And it’s ongoing as we know, so what about a bit of absolutely preposterous nonsense that’s fun and adorable and cute to watch? Anyway, that’s just my five cents.

At the time, I know Siskel and Ebert loved it. But I think the audience didn’t quite understand what it was. And since then, a lot of movies like this have been made…

Right, right, right. No, I think it did start something and you’re right. Listen, a lot of people were snobs. Also, let’s be frank, Siskel and Ebert managed to get it. Paramount, somehow, completely ditched it and there was not even literally a single press screening. The press were not allowed to see it. There was no opening, and for whatever reasons, Paramount decided to never release a single solitary, fabulous photo of me directing on the beach with my gorgeous daughter on my hip. The film was given zero push. So the fact that it was enjoyed by so many was great, but it wasn’t really launched in the way that had originally been planned. People just still come up to me and go, “Oh, my god”…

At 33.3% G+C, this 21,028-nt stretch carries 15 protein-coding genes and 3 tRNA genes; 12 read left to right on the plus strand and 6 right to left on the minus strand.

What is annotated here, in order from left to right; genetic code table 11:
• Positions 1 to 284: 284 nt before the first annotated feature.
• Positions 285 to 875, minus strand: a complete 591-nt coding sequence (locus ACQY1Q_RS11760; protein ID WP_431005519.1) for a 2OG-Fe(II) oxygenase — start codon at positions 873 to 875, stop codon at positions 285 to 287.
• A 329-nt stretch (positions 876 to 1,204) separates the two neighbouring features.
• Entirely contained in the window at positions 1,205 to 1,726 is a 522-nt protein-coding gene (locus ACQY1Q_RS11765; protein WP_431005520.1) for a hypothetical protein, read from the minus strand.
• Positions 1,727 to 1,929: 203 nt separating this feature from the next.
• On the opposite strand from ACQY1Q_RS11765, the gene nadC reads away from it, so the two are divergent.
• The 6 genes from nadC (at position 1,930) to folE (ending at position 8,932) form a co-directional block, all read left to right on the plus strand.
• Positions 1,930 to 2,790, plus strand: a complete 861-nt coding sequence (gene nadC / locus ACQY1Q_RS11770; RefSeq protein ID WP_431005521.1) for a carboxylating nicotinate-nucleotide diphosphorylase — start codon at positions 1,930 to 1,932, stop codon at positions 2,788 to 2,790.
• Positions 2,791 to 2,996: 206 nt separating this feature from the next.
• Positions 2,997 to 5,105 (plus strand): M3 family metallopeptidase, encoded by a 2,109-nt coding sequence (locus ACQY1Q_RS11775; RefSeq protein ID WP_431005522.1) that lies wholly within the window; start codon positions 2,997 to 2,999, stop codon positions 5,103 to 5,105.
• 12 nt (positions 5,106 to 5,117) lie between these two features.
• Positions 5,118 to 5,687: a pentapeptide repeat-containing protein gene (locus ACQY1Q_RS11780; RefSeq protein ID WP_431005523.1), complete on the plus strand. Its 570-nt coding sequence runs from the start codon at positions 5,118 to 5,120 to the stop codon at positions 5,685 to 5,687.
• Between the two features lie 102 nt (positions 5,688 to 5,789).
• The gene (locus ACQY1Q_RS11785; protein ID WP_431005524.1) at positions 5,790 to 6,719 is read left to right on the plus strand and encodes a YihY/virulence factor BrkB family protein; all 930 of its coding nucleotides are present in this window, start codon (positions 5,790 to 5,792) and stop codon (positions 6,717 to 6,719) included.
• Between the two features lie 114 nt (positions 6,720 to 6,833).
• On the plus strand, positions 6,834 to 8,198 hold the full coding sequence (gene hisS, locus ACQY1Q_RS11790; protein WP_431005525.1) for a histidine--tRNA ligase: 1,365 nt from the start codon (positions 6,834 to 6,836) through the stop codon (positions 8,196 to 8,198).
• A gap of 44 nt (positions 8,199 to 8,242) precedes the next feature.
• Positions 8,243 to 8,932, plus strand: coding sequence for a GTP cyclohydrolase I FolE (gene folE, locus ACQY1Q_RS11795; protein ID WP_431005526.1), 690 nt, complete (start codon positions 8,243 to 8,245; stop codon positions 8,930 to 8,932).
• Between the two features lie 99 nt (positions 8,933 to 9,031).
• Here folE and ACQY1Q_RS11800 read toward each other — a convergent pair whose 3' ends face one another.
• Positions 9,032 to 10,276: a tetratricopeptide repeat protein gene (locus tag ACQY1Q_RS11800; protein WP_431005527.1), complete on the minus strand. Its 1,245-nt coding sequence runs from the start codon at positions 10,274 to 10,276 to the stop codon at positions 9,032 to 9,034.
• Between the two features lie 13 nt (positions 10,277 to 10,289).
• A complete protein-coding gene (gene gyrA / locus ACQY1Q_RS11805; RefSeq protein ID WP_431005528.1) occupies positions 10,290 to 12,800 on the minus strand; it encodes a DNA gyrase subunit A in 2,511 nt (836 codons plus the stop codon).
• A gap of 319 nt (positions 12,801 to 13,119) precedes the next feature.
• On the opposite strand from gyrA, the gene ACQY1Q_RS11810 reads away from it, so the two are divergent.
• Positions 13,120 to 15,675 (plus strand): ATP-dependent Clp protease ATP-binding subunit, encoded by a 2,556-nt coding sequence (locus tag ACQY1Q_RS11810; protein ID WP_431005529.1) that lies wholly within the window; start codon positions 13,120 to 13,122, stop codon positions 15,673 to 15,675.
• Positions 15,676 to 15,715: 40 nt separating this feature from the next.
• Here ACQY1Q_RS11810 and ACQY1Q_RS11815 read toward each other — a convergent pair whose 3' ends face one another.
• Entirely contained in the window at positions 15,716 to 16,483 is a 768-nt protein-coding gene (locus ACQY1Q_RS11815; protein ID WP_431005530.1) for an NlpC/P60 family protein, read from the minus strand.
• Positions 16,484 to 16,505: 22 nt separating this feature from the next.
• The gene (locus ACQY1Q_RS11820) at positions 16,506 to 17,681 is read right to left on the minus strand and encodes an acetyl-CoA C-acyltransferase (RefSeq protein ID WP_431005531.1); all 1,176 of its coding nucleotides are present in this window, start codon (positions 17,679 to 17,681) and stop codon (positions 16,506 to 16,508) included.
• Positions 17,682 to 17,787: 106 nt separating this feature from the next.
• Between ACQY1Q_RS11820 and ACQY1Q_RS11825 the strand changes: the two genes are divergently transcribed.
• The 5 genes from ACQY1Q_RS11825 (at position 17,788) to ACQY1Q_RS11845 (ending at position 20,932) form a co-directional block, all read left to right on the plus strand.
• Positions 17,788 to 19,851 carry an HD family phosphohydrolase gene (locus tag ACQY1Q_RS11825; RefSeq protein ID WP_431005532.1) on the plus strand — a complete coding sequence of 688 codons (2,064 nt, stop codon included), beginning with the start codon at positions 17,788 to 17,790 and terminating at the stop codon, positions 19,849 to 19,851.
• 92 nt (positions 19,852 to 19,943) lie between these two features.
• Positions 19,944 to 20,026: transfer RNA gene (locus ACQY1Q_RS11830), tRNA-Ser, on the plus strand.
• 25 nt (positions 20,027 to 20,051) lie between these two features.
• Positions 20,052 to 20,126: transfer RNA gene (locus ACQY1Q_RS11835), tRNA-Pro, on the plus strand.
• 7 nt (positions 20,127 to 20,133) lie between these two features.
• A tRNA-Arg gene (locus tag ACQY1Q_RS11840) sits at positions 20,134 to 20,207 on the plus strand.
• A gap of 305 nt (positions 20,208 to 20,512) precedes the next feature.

Are you surprised by that? Are you surprised? Like you just said, it didn’t get much of a push at the time, but it’s still a movie people like and want to talk about.

Well, not particularly. No. I think I did a pretty wonderful job, frankly.

Right, but there are other movies that I think people did wonderful jobs on that aren’t talked about today. I don’t think it’s a done deal that you get talked about today just because the movie is good. Does that make sense?

You’re right. You’re right. You’re right. I’m not sure. It hits some sort of nerve of just innocent, fun times that we like to associate the summer with. We like to think of it as America was a fun time where you can go to the beach and also, beach movies were things. So I guess there’s dumb nostalgia. Look, yes, I guess it does surprise me a little bit. Yeah.

Well, ’80s nostalgia, or its influence, never goes away for some reason. Speaking of Paramount, Top Gun is the biggest movie of the year this year. And Back to the Beach packs more ’80s culture into this movie than I think it does ’60s culture.

You’re right about that. No, absolutely.

Stevie Ray Vaughan and Fishbone, and Pee-wee Herman are in this movie. Were those your decisions?

That was on me. I loved Pee-wee Herman. I loved Fishbone. With Fishbone, they were like, “We’re doing a number with Annette?” I thought it was so surreal and crazy that they went along with it, which was great. And so that was an insanely mad, surreal combo. But, yeah. And Stevie Ray Vaughan is just a classic. I was thrilled when he said yes. That was a coup, I thought.